Libraries Round the World: Finding Your Pocahontas

The main branch of the New York City Public Library on Fifth Avenue and 42nd Street in Manhattan has a genealogy department, The Milstein Division. If you’ve ever been curious about your ancestors, drop by for a visit.

The Milstein Division has computers available with subscriptions to genealogy websites. Many official paper records such as censuses and immigration records are easy to access online. The information to seek in these libraries are the more unique records such as family histories. These books, typically created by a family member, are rarely available online and may provide valuable insight. More details below:

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Even if you don’t live near New York City, check out your local library. Many have a  genealogy or local history section and may be able to help. And if your library doesn’t have the records you’d need, borrow them through the free interlibrary loan program.

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Work Space & Tempting Records Await In the Milstein Division

I confess I’m addicted to the TV shows Finding Your Roots and Who Do You Think You Are? I’ve learned so much about history and countries all over the world, not to mention celebrities. Did you know the Bernie Sanders and Larry David are distant cousins? And that Larry David had ancestors in Alabama in the Confederacy? He didn’t either. See what fun you’re missing!

Genealogy is a modern-day personal detective story. The danger is that it becomes a time-consuming diversion from what you should be doing. I tell myself it’s a sophisticated and useful computer game, and I’m doing it for my parents. But let’s be real, it’s for me. With over 7000 people in my family tree that needs some pruning, it’s challenging and never dull.

If you’re serious about building your tree and want some validation that you probably guessed right and picked the correct ancestor from a cluster with the same name, consider having your DNA test done. I’ve done mine and my family members. One generation back helps tremendously. I’m in lots of Ancestry DNA circles that indicate my DNA cousins related to this family member.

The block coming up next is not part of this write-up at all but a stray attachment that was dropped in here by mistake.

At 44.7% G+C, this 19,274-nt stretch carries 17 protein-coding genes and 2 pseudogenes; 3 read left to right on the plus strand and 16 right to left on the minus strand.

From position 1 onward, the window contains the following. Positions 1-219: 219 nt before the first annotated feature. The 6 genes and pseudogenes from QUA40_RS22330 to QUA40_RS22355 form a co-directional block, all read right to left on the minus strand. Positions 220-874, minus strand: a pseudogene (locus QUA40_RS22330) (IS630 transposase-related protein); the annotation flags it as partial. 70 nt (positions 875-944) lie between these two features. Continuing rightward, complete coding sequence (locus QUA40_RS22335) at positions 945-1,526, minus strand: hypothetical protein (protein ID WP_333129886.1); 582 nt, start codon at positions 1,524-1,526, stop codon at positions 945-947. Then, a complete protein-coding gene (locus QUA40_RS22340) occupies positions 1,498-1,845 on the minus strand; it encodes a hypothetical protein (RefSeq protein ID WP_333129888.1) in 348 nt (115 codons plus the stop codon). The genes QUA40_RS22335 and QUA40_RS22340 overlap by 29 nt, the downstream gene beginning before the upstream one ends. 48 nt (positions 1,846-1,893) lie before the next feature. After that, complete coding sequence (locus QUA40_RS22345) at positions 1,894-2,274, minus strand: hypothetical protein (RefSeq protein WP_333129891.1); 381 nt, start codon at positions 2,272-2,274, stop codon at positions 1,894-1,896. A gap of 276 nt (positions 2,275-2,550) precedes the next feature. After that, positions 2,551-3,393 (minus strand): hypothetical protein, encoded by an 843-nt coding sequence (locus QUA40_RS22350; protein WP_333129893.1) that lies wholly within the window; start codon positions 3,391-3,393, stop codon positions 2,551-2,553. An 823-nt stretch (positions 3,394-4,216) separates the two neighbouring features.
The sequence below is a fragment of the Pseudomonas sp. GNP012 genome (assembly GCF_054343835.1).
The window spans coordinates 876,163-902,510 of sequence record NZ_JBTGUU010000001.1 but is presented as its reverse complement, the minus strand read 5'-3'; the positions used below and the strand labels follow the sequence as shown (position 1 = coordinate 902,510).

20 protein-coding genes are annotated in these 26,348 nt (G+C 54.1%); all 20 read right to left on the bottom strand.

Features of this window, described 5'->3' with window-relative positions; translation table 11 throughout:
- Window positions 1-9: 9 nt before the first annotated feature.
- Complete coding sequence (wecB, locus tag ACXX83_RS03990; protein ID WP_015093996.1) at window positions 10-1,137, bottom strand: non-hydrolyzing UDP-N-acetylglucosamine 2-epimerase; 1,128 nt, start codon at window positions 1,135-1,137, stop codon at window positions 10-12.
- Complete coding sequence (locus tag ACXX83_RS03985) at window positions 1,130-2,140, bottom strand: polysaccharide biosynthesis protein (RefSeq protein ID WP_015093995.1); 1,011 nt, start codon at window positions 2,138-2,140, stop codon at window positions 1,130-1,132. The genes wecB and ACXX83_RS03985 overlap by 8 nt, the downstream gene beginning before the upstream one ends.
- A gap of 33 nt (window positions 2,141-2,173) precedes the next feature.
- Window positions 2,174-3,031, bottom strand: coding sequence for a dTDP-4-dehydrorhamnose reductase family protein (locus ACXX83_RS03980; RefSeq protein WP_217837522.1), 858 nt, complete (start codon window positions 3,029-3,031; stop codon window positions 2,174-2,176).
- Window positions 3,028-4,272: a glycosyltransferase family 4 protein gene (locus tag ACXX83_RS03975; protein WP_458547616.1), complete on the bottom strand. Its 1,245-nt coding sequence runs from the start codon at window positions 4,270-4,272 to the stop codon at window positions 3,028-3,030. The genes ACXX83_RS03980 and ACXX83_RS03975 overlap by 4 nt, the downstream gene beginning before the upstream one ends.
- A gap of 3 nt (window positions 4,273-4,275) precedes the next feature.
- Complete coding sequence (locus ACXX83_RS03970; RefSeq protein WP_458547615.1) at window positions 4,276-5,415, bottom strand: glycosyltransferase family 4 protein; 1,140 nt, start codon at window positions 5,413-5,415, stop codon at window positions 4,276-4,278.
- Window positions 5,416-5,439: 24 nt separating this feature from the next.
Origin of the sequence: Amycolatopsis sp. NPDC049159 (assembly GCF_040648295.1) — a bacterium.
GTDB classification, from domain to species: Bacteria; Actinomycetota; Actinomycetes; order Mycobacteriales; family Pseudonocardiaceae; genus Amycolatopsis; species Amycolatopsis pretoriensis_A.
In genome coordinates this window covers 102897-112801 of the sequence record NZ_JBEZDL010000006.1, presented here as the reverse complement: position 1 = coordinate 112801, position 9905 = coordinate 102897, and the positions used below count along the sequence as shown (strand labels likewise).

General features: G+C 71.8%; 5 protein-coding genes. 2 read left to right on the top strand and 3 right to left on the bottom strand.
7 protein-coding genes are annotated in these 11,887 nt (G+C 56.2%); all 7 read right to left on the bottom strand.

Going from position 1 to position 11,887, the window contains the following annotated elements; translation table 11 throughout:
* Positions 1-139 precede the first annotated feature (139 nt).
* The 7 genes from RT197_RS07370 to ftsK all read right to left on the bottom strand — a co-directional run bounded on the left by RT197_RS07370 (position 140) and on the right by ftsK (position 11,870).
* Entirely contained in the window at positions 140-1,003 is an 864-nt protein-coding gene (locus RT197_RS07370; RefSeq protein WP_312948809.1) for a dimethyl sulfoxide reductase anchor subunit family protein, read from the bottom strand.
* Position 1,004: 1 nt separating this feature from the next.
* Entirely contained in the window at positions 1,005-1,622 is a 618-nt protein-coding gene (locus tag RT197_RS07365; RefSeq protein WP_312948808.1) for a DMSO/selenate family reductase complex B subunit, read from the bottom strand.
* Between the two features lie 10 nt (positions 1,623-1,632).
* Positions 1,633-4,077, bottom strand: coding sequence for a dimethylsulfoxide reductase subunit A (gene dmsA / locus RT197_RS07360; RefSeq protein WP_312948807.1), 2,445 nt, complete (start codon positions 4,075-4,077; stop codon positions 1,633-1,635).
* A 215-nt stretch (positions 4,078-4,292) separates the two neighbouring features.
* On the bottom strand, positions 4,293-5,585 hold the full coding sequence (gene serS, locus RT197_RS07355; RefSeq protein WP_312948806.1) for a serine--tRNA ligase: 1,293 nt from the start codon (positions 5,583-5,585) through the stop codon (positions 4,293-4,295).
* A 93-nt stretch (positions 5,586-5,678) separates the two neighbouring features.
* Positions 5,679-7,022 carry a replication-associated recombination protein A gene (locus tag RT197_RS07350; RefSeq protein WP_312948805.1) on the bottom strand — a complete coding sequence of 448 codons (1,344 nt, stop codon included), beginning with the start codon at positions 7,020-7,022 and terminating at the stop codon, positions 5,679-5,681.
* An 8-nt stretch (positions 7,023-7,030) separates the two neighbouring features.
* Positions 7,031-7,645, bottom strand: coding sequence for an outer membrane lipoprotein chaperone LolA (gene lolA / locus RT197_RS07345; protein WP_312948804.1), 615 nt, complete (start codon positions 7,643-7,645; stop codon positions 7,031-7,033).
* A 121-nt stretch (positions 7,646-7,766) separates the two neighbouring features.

According to Wired, during the four-day post-Thanksgiving cyber shopping weekend, Ancestry sold about 1.5 million DNA kits. For once, I was ahead of the curve having it done four years ago. I have over 250 4th cousins and closer, so the numbers will keep increasing. I just wish I could buy their stock! Link to Order: Ancestry DNA Sale

My True Pocahontas Story: Not long after I got my DNA results and linked it to my tree, I heard from some “distant” DNA cousins. They told me I should build back my tree so we would have a common ancestor and connection. But they pointed to Pocahontas, a thrilling but unlikely 10th great grandmother. According to my Ancestry DNA results, I have no Native American DNA. I was bitterly disappointed since I’d hoped my grandmother Mumsey had some.

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My Beautiful Mumsey with High Cheekbones & Dark Hair

I tried to find records how we might be related to the American Indian Princess but gave up. This year, I stopped by the Milstein Division and found a book on the Sandefur’s, my grandmother’s maiden name. This was a rare book prepared in the 1970’s by a former librarian and now-deceased distant cousin. Opening the book, I groaned. Right off the bat, the book listed the Rolfe family, the man she married and with whom she had one son. But later in the book, she listed some Sandefur great uncles already in my tree. Bonanza!

Pocahontas is the 9th great-grandmother of the wife of my 1st cousin five times removed! While she isn’t a blood relation, we are related through marriage! My DNA cousins, with Sandefur bloodlines to connect us, were right all along. They just didn’t know how to get me there.

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Thrilled to Have the Great Lady in My Family Tree 

If you’re curious about your family and ancestors, stop by your local library and consider an Ancestry DNA test. But if you get tested, take the next step. Create and link your DNA to a family tree which is free to set up on Ancestry. We might be distant DNA cousins, and you too can have Pocahontas in your tree. Just don’t tell The Donald!

Karen Stensgaard is the author of the novel AQUAVIT available on Amazon, Ingram Spark, and other major retail sites as a trade paperback and e-book.

 

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